Easy Grammar: How to Use Hyphens

Hyphens are used to join words or elements that are very closely related to each other. This is done to indicate that the words should be read as a single concept or unit. You will often see this when they serve as joined modifiers before a noun.

Although there are several main rules for using hyphens, these rules vary in the specifics from one style guide to another. It is also worth noting that modern English prefers to avoid overusing hyphens, especially when the meaning is clear without them.

To avoid any errors in your writing, here is how to use hyphens correctly:

1. Compound Adjectives
1.1 When Not to Use Hyphens
2. Suspended Hyphens
3. Phrasal Verbs
4. Numbers

1. Compound Adjectives

When several words are used together to create an adjective (i.e., an adjectival phrase), this is called a compound adjective. Whether a hyphen needs to join these words together inside the compound depends on a couple of different rules.

Take a look at the following two sentences:

My girlfriend lives in an upper-class neighborhood.
The neighborhood where my girlfriend lives is upper class.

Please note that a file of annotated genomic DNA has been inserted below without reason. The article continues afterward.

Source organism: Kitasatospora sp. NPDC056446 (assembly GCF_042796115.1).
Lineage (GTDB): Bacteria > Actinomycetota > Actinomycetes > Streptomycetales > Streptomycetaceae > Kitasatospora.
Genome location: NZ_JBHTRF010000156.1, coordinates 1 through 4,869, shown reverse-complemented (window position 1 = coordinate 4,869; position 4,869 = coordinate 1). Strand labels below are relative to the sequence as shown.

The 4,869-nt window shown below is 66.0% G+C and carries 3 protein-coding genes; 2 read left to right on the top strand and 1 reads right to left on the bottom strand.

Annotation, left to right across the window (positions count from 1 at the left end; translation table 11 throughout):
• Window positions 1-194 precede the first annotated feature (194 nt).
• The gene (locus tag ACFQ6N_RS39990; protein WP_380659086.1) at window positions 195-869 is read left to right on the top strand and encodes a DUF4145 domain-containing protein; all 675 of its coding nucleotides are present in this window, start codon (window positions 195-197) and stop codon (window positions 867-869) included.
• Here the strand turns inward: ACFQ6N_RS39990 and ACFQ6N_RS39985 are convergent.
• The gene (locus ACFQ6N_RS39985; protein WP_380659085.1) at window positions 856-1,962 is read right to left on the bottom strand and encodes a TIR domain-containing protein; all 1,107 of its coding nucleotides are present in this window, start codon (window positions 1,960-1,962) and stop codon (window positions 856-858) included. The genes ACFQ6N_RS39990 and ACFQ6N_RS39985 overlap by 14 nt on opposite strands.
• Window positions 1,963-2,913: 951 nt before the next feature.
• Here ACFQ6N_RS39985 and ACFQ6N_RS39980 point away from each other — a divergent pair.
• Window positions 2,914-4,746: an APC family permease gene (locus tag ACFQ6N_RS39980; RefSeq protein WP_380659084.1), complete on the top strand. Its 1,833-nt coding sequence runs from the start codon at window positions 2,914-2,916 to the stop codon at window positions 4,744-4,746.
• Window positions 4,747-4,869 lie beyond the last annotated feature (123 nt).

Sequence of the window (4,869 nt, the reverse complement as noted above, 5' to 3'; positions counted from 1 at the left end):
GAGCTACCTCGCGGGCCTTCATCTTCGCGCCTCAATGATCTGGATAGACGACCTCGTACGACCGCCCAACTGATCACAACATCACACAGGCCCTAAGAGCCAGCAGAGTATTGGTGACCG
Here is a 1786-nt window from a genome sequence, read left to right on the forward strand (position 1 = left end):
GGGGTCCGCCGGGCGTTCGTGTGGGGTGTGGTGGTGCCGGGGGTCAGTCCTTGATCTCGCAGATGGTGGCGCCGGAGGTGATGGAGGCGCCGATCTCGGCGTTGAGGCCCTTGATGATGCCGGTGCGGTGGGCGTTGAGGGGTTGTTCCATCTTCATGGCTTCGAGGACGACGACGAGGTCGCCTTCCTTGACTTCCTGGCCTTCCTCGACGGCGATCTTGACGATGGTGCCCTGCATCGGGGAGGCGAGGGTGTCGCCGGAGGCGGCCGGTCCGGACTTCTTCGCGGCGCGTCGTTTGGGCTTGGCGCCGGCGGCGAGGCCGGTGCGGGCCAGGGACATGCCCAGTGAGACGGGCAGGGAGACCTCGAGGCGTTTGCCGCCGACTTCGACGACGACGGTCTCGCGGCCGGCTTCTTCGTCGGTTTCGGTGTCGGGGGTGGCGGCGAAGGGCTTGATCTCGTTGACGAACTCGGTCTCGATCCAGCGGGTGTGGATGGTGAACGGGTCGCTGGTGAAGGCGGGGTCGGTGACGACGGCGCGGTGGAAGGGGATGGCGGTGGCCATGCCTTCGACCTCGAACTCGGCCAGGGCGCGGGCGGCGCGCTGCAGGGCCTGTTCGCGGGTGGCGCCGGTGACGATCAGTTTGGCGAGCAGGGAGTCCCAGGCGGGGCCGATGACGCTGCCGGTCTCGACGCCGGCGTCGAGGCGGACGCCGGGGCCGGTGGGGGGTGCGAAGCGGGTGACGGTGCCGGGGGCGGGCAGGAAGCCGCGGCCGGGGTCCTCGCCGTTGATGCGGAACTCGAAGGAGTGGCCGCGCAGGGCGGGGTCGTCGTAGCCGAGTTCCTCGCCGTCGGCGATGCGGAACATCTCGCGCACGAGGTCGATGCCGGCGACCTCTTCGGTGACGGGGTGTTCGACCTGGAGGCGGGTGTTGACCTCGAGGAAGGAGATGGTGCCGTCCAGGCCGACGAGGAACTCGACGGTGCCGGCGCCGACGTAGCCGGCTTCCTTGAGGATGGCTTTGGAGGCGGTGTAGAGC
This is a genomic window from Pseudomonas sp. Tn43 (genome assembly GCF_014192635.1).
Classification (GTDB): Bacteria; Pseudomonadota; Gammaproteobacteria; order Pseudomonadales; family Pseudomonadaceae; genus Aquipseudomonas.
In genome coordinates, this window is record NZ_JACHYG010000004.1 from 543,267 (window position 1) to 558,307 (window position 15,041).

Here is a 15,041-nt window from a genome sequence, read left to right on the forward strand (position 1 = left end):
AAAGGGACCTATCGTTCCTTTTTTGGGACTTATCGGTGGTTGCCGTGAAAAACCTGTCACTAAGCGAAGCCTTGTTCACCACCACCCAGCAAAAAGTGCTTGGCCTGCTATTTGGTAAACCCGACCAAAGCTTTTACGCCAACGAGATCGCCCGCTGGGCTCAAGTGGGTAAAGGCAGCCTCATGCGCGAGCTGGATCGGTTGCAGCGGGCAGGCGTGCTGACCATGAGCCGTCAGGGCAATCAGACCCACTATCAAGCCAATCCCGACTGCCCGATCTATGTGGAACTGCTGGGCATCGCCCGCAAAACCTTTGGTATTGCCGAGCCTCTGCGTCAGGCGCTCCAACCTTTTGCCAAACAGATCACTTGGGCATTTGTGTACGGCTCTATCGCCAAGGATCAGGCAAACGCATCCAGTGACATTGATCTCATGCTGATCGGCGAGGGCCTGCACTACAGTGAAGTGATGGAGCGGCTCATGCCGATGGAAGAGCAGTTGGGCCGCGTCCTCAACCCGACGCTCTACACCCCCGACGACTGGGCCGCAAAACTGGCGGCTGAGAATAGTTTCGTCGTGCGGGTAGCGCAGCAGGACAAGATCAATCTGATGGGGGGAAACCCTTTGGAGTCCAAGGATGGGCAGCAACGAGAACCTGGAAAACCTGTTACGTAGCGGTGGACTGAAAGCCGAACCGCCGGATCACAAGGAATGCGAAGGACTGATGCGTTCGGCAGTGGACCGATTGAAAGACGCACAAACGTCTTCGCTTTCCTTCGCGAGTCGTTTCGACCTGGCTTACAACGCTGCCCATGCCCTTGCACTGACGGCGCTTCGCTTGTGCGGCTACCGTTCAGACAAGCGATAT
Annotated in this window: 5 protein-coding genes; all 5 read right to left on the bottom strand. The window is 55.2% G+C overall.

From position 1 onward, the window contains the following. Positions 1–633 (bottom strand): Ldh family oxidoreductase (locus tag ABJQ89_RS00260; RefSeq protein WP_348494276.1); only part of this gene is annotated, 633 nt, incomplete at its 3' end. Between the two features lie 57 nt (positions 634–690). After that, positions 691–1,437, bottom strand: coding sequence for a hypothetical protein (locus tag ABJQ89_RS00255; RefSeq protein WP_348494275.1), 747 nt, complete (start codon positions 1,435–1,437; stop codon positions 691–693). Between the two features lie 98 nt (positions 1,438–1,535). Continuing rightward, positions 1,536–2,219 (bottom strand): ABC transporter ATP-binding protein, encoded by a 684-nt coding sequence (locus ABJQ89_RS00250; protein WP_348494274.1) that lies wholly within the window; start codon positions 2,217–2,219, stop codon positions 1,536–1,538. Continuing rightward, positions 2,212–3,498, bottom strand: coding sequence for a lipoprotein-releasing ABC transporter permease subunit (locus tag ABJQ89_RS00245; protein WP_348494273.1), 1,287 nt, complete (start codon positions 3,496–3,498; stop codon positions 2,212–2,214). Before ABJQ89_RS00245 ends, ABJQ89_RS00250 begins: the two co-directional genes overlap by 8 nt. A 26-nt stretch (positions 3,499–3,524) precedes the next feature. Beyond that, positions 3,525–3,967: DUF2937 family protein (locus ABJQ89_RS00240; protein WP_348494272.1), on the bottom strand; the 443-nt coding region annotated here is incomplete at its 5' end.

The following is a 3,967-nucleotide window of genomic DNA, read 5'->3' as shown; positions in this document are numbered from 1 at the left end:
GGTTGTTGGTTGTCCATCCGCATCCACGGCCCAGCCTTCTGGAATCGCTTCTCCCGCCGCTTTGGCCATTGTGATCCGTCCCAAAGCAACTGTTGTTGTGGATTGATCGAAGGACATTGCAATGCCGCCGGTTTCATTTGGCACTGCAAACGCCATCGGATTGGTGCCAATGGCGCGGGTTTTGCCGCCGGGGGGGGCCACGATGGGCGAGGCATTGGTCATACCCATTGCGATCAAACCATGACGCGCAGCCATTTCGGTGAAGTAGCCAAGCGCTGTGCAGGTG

In the first example, a hyphen is used between “upper” and “class” to join them together. But in the second example, that same compound adjective is left open (i.e., unhyphenated). Why?

Well, there are two reasons:

1) The compound adjective (e.g., “upper class”) is directly followed by the noun it’s describing, so it uses a hyphen.
2) The type of words that form the compound don’t require a hyphen when not directly followed by the noun they describe, so no hyphen is needed.

These two reasons are crucial to understand how hyphens are used, so we’ll look at them in more detail below.

In regard to the first reason, here is an easy rule to remember: When a compound adjective is placed directly before a noun, you need to use a hyphen. But if that compound adjective is separated from the noun it describes, you leave it open.

The candidate is well read.
He is a well-read candidate.

She was an artist in the eighteenth century.
She was an eighteenth-century artist.

This applies even if the adjective is longer than two words:

That suburb is lower middle class.
That is a lower-middle-class suburb.

By using hyphens in compound adjectives before a noun, the meaning of the description is clear for the reader. In essence, all the words in the compound are joined together as one adjective that describes the noun.

Twenty-odd tourists signed the guestbook.

In this example, the hyphen tells us that “twenty-odd” is a single concept that means “about twenty.”

If we take this hyphen away, things become a bit confusing:

Twenty odd tourists signed the guestbook.